When the UK's Serious Fraud Office decided in September to drop
an investigation into the collapse in 2009 of Weavering
Capital, a London hedge fund group headed by Magnus Peterson,
the move was greeted with widespread shock and dismay.
To many in the European hedge fund world, it was simply
incredible that the SFO would not be bringing charges against
either Peterson or his associate Edward Platt, a senior
employee at Weavering, on the basis that there was "no
reasonable prospect" of securing a conviction.
The firm's principal Cayman-domiciled vehicle, the Weavering
Macro Fixed Income Fund, purported to have assets of more than
$530 million at the end of 2008, after reporting profits
throughout the financial crisis.
However, in early 2009, the fund was suddenly unable to pay
out redemptions, leading to the discovery that its actual net
asset value was far below what it had been declaring. The fund
went into liquidation in March 2009, with investors suffering
losses now thought to be $500 million or more.
The SFO moved quickly to arrest Peterson and Platt in early
2009 and to investigate certain derivative transactions,
thought to be interest rate swaps, that the fund had entered
into. Reports suggest that these transactions had not been
executed with a recognized ISDA swap dealer but with an obscure
British Virgin Islands company that-surprise, surprise-was
controlled by Peterson himself. These transactions had the
effect of inflating the NAV of the fund and covering up
substantial losses Peterson had incurred in options
This widespread astonishment over the SFO's decision came
just days after a court in the Cayman Islands took a landmark
civil action against the two nonexecutive directors at
Weavering-Peterson's younger brother, Stefan, and his elderly
father-in-law, Hans Ekstrom. In Cayman, a judge reached the
damning conclusion that the nonexecutives were guilty of
"wilful neglect" and awarded damages against them of $111
If a court in Cayman is capable of taking such a decisive
action against nonexecutive directors, why can the SFO
seemingly do nothing against the same firm's full-time
executives? Could Cayman actually be a tougher jurisdiction
than the UK?
These questions may seem ridiculous to ask of the UK, where
the hedge fund industry has been relatively scandal free. As I
have argued consistently over the years, the system of
regulation for hedge fund managers operated by the Financial
Services Authority has generally been effective. Unlike in the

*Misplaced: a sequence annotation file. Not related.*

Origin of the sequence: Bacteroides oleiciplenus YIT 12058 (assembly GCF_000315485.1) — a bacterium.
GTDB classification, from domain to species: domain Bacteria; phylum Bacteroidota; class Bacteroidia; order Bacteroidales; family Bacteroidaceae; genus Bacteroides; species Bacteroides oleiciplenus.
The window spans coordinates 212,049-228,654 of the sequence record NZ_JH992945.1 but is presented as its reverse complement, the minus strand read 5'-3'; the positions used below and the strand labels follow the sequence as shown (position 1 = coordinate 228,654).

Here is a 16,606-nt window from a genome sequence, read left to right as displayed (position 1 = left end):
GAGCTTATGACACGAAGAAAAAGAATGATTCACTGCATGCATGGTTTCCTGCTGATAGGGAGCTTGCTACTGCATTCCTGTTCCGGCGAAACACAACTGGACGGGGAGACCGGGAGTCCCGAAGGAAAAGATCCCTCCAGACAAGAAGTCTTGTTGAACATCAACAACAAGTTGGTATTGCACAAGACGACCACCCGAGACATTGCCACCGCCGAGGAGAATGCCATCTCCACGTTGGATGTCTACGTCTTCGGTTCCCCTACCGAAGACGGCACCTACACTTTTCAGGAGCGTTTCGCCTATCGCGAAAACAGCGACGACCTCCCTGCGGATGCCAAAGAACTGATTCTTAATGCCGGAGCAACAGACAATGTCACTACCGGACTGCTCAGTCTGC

U.S., where there has been a long litany both of blowups (from
Long-Term Capital Management to Amaranth) and egregious frauds
(from Manhattan to Madoff), the UK has seen few of either.
But Weavering does appear to be an important exception. It
has always looked like a pretty open-and-shut case of fraud,
which is why the SFO's sudden abandonment of any action has
caused such alarm.
"The SFO's decision is particularly surprising given the
weight of evidence, the proximity of the civil trial and the
fact that, in related proceedings, a Cayman Islands judge has
already found that Mr. Peterson defrauded Weavering's
investors," said Barnaby Stueck, a partner in the law firm
Jones Day, in a statement. Jones Day is representing the
liquidators of Weavering Capital and bringing a civil action
against Magnus Peterson and others, alleging fraud and breach
of fiduciary duty. Stueck added, "Despite the SFO's stance,
Weavering's investors intend to do everything possible to
ensure a criminal prosecution takes place."
Without access to the fine details of the case, which will
probably not come to light until the civil action goes to
court, it is impossible to know on what grounds the SFO felt it
could not secure a conviction. This has led to speculation
about what rights in the firm's partnership structure or fund
documentation would have allowed the managers to mislead
investors about the performance of the portfolio and get away
Industry consultants like Jerome Lussan of Laven Partners
have highlighted the continuing importance of the caveat emptor
all investments-and doing your own due diligence on a fund's
documentation as well as its operations.
Nonetheless, one is left with the feeling that had such a
case occurred in the U.S., the authorities would still have
found a way to prosecute the Weavering managers.
While the FSA regime has generally proved successful at
preventing fraudsters from setting up hedge funds from the UK,
the SFO-supposedly the UK's main agency for investigating and
prosecuting financial crime-continues to suffer from a
reputation as something of a lapdog watchdog. The Weavering
case does nothing to change that.